During my visit to Sulu with fellow travel blogger Gay Mitra-Emami of www.pinaytraveljunkie.com, we had the privilege of touring Masjid Tulay (Tulay Central Mosque) in Jolo town. Generally not open to non-Muslims, we had special permission to explore the inside of the mosque thanks to our military guide who befriended the local imam. The most prominent landmark in Jolo town – whether viewed from the plane or the boat to Marungas Island – this grand place of worship pierces a skyline of iron-roofed houses and rickety shanties with its four minarets. At dawn, it is a particularly wondrous sight when seen from out at sea, as the morning mist shrouds the town with the mountains behind.
With a capacity of more than 5,000 people, Masjid Tulay is the largest mosque in the province of Sulu, where 90% of the population is Muslim. Established in 1884, the original mosque was destroyed in 1974 at the height of the war between government forces and separatist group, Moro National Liberation Front (MNLF). In 2001, the present-day Masjid Tulay was rebuilt using $2 million donation from the Sheik Zayed Al-Nahayan Foundation in the United Arab Emirates.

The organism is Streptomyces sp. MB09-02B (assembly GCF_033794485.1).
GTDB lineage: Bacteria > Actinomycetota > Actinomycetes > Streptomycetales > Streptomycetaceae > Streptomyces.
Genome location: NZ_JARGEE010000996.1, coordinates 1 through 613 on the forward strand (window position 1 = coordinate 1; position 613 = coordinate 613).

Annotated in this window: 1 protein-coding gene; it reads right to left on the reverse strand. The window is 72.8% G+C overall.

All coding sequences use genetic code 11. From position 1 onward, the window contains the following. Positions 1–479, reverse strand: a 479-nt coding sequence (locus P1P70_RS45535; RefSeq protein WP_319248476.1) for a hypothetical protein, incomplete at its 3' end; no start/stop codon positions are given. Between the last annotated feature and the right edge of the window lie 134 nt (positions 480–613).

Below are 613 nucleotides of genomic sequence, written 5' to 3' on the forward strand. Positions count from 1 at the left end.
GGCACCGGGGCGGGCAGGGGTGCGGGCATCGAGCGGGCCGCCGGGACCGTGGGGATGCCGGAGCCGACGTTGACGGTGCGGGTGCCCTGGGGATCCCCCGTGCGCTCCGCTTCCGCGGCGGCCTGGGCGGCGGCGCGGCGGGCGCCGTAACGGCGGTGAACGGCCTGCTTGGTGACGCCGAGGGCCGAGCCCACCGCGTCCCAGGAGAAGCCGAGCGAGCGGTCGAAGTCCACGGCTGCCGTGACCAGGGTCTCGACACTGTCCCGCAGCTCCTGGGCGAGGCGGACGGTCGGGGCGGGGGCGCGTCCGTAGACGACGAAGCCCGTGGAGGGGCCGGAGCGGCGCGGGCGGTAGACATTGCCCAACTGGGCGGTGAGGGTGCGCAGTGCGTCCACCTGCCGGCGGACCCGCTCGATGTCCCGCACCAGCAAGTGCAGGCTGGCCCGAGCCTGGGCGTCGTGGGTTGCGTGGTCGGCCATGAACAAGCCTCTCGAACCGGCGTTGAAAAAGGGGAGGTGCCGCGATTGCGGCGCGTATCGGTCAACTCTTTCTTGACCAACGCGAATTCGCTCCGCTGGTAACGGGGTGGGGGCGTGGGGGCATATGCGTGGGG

Leaving our footwear at the front steps, we entered the empty musallah or prayer hall and admired the bare and spacious interior. There was no one else besides a lone worshipper facing the qiblah wall. We then climbed a stairwell to the right which spiraled up one of the minarets to the rooftop. Under the midday sun, I peered over the ledge to enjoy the impressive (and unique) views of Jolo town and the nearby islands of Hadji Panglima Tahil. Brightly colored tricycles and rickshaws clogged the narrow streets of the Chinese Pier and frenetic public market. It was an amazing sight; the town was so much more alive and busy from up there. Masjid Tulay was the grandest mosque I’ve seen in the Philippines, next to Sultan Hadji Hassanal Bolkiah Masjid in Cotabato City. Our special tour of the most important mosques in the country was definitely one of the highlights of my five-day exploration of Sulu province.
Special thanks to the Philippine Marine Corps for providing our tours, security and accommodations during our five-day visit to Sulu province, especially to the 2nd, 6th and 9th battalions stationed in Talipao, Patikul and Indanan, respectively.
Due to socio-political unrest, armed conflict and kidnappings in some areas in Sulu, all travelers are required to seek the assistance from the provincial tourism office beforehand for their safety and security. Exploring the province safely and responsibly entails being escorted by the military. For more information, contact provincial tourism officer, Ms. Jainab Abdulmajid at +63 9175929225 or firstname.lastname@example.org.
HOW TO GET THERE
Philippine Airlines flies three times a week to Jolo from Zamboanga City. Flight time is only 35 minutes. Visit www.philippineairlines.com. Alternatively, Aleson Shipping Lines runs ten-hour overnight ferry trips also from Zamboanga City. Tricycles are the popular means of transportation around the commercial center of Jolo.